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Crabbing for life

Ben Johnson of Eclipse holds a Chesapeake Bay Blue Crab, one of the 30 bushels worth that he and a helper hauled in during a recent morning of checking traps on the James River. Johnson and Sons Seafood has been operating in the Eclipse area for nearly 35 years.

Shades of pink are just starting to creep across the night sky when Ben Johnson pulls up in his pickup truck to the pier in Eclipse.

The stench of dead fish is heavy in the relatively cool July air. Gravel spins under the tires of Johnson’s two-tone Dodge Ram — license plate: SOFT CRB — as he parks it for the day.

It’s still before dawn, but Johnson is running late. He usually gets to the pier by 4:30 a.m.; now, it’s closer to 5. Time isn’t on his side. He has 275 crab pots to empty before he must be done at 1 p.m., per state conservation regulations. He also doesn’t want to disappoint his customers, many of whom will line up at the pier starting at noon, anxious for his return with a boat full of fresh crabs.

Berna “Shorty” Drujillo empties a crab pot aboard the Lisa Dawn as the boat works a line of traps in the soft light of dawn on the James River. There are still about 270 to go.

Johnson and his father, Robert, are partners in Johnson and Sons Seafood. The business has been operating from the Eclipse area for nearly 35 years.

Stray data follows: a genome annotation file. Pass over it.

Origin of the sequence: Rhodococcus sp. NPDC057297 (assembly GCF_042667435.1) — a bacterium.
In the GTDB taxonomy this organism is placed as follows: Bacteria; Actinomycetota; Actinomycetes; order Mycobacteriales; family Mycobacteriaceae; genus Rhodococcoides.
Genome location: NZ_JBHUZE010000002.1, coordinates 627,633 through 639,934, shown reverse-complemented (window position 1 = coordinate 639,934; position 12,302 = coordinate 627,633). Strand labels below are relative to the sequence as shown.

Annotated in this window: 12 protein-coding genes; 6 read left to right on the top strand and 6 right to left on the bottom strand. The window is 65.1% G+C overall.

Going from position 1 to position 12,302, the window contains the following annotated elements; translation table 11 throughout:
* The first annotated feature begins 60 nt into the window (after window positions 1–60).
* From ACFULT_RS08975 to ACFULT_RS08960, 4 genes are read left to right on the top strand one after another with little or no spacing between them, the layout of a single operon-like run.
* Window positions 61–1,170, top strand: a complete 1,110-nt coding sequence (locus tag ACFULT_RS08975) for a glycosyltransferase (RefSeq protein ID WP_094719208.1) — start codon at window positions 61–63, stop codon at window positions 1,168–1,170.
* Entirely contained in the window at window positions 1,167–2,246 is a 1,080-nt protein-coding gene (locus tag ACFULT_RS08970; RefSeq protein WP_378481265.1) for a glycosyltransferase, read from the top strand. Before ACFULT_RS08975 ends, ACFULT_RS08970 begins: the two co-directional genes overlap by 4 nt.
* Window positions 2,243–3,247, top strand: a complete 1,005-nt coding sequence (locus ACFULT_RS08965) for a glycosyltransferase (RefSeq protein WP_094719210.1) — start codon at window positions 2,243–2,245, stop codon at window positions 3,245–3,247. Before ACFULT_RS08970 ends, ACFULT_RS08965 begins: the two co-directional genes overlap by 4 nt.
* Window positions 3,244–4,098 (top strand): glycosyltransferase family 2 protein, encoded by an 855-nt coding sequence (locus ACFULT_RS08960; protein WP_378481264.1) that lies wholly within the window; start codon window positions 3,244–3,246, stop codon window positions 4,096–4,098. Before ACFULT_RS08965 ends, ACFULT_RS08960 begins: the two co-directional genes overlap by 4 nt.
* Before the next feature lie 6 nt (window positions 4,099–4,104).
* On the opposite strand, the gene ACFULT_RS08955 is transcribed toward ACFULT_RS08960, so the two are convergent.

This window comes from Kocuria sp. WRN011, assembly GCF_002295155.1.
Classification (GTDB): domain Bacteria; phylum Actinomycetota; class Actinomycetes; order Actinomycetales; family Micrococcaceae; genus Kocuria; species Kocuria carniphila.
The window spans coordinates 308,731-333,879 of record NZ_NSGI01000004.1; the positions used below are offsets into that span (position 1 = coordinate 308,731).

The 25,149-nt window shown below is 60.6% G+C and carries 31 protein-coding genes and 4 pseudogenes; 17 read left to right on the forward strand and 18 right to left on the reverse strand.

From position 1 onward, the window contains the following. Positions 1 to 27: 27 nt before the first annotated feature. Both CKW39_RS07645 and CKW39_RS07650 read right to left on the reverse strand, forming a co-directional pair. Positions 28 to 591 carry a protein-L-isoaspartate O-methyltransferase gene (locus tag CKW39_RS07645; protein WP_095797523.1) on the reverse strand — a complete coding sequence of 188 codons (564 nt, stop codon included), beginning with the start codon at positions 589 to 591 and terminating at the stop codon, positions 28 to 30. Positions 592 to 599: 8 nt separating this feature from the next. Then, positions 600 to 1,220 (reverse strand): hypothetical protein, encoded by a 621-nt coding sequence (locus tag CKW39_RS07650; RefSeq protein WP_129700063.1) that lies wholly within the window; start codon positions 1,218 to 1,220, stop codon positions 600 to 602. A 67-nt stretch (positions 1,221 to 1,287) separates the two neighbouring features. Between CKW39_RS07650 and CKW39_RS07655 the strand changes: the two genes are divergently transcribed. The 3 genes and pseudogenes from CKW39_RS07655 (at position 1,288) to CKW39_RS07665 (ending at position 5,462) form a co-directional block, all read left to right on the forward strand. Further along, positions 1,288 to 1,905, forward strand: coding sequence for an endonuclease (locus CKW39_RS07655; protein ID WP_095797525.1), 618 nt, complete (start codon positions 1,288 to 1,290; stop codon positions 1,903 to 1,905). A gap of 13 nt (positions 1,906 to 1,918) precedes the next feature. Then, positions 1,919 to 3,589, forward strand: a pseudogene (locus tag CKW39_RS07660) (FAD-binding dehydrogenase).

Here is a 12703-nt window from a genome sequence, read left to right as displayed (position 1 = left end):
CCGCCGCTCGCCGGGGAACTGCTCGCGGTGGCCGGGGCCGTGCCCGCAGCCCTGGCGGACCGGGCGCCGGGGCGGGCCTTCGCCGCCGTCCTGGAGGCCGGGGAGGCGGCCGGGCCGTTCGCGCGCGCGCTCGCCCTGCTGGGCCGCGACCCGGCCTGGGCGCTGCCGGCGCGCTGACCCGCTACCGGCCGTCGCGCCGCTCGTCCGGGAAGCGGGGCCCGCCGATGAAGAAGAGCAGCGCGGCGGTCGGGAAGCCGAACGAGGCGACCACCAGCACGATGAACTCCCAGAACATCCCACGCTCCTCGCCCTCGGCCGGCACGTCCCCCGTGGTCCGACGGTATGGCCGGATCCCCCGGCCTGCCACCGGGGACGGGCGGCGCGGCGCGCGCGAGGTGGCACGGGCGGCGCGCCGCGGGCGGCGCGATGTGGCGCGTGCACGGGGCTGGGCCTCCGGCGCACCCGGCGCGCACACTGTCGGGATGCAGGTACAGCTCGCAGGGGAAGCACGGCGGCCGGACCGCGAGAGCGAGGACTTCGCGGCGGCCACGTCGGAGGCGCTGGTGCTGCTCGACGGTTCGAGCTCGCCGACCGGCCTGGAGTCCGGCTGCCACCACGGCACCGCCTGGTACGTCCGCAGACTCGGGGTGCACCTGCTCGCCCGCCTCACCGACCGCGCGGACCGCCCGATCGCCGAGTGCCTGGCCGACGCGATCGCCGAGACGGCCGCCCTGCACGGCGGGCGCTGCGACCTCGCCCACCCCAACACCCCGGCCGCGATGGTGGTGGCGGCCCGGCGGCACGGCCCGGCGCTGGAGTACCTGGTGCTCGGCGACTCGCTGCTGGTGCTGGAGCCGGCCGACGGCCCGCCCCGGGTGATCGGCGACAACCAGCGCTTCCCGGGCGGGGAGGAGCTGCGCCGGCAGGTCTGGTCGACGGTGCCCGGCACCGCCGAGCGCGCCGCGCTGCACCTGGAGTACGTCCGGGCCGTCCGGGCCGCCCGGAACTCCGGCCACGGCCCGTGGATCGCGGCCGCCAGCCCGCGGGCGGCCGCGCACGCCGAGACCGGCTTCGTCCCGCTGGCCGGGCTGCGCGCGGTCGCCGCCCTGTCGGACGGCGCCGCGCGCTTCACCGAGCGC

“It didn’t have a name until Ben came to work with me,” said Robert “Robbie” Johnson, Ben’s father. “When I got out of school in 1975, some of my friends were doing that and it was just something that interested me. I kind of got into it and got going with it and all this time later, I’m still at it.”

When Ben finished college in 2001, he joined his father in the business. He is an unusual case.

“It’s a dying industry,” Ben Johnson said. “There’s very few people my age. It’s not something that’s being handed down and passed down.”

On the pier this Friday morning, Johnson works swiftly to make up for lost time. He and a helper, Berna “Shorty” Drujillo, pack the “Lisa Dawn” — named after Ben’s mother — with supplies for the day. Bottles of water, baskets and $50 worth of dead menhaden baitfish packed in boxes are tossed from the pier into Drujillo’s waiting arms.

Soon, it’s time to ship out. Johnson fires the motor and takes the controls in the cabin. As he turns the polished wood of the wheel from within the tiny wheelhouse of the Chesapeake Bay deadrise, the boat leaves Chuckatuck Creek and emerges onto the James River. The sun is still below the horizon.